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May 17, 2019

Weekend reads: This doctor spent 2 months helping to write a medical drama

Daily Briefing

    Ben Palmer's reads

    Chocolate is ... "ruby couverture"? Switzerland-based chocolate company Barry Callebaut AG's new "ruby chocolate" is about to make its U.S. debut—but it will appear under a different name, as it awaits FDA approval to market the new product as "chocolate." The chocolatier announced the discovery of the chocolate, derived from a distinct type of cacao bean that imparts a "sour yet sweet" flavor, back in 2017, and it submitted its application to FDA in March 2018. Until FDA grants approval for the product's U.S. description, the confection will be marketed as "ruby couverture," "ruby cacao bars," and "ruby cacao truffle." 

    What one doctor learned in the writer's room for Fox's 'The Resident.' Daniela Lamas has a self-proclaimed "love" of medical dramas, so when the opportunity presented itself, she left her job on the overnight shift at a Boston-based ICU to spend two months in Los Angeles helping write Fox's medical drama, "The Resident." During her stint, she pitched a storyline based on her real-world experience helping determine which of two patients should be given priority for the hospital's only available ECMO machine—a device that supports patients when a ventilator can't. In real life, one of the patients died, while on TV, both patients survived. While Lamas initially worried the televised version was "misleading," she realized the show excelled at highlighting "the authentic core of uncertainty—how we balance risk and benefit" when working with "a limited resource." Plus, the show offered a look at "the world we had hoped for" and "made it come to life," she writes. "Maybe this is the power of the medical dramas I love."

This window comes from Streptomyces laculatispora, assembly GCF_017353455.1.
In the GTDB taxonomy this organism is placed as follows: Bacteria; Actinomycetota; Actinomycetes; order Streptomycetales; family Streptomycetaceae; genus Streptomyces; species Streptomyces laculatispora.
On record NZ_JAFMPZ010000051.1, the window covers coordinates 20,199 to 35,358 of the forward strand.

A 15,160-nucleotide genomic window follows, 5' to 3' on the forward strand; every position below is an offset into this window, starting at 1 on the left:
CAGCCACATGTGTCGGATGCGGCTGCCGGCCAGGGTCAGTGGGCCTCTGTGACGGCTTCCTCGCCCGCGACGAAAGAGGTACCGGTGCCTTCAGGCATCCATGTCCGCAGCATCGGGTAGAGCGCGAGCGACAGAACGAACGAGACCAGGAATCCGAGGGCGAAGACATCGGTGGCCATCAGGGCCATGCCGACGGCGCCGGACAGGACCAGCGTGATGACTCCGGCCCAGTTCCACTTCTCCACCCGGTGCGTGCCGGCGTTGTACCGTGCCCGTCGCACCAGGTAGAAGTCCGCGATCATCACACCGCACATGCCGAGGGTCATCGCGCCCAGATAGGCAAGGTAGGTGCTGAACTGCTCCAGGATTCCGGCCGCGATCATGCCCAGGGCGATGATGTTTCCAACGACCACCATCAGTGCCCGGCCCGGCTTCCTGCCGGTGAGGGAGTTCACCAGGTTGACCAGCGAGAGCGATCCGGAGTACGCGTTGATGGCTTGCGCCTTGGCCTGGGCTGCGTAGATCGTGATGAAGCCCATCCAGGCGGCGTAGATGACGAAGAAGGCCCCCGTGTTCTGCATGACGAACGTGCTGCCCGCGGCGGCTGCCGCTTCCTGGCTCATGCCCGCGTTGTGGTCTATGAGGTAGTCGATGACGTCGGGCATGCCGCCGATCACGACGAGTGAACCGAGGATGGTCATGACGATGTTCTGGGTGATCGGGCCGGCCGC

Danielle Poindexter's reads

    Why there are so many Democratic presidential contenders. Already, nearly two dozen Democrats have put their hats in the ring for the 2020 Democratic presidential nomination, and people are beginning to wonder why so many politicians are running for president. Kyle Kondik, who helps lead the University of Virginia's Center for Politics, has three theories on why the democratic race is so crowded. First, Kondik said that "there's not really a big favorite for the nomination," so there's no "barrier to entry for candidates." Kondik's second theory is that the high number of bids is actually "enticing even more candidates to enter." He explained that each bid "hypothetically … means that the share of the vote needed to win Iowa or New Hampshire goes down." Lastly, Kondik said he thinks Democrats have a feeling they can win the general election, making this a nomination with a higher chance of leading to the presidency.

    AI can create music. Should artists be worried? In London last month, people attended a concert that showcased classical music composed partly by Bach and partly by AI—and when the audience was invited to guess which parts of the concert were made by man versus machine, they struggled to tell the difference. Marcus du Sautoy, the Oxford mathematician behind the event, said his experiment demonstrates that art is more structured than a lot of people may realize. "People think art is something very mystical," du Sautoy said. "I wanted to reveal that a lot of creative acts do have structure and pattern and algorithms and logic. Especially with music." But should artists be worried that AI will put them out of a job? Du Sautoy says they shouldn't be. "I hope is that maybe we'll be able to push ourselves in interesting ways as the AI becomes a partner or tool to extend our own creativity," he said.

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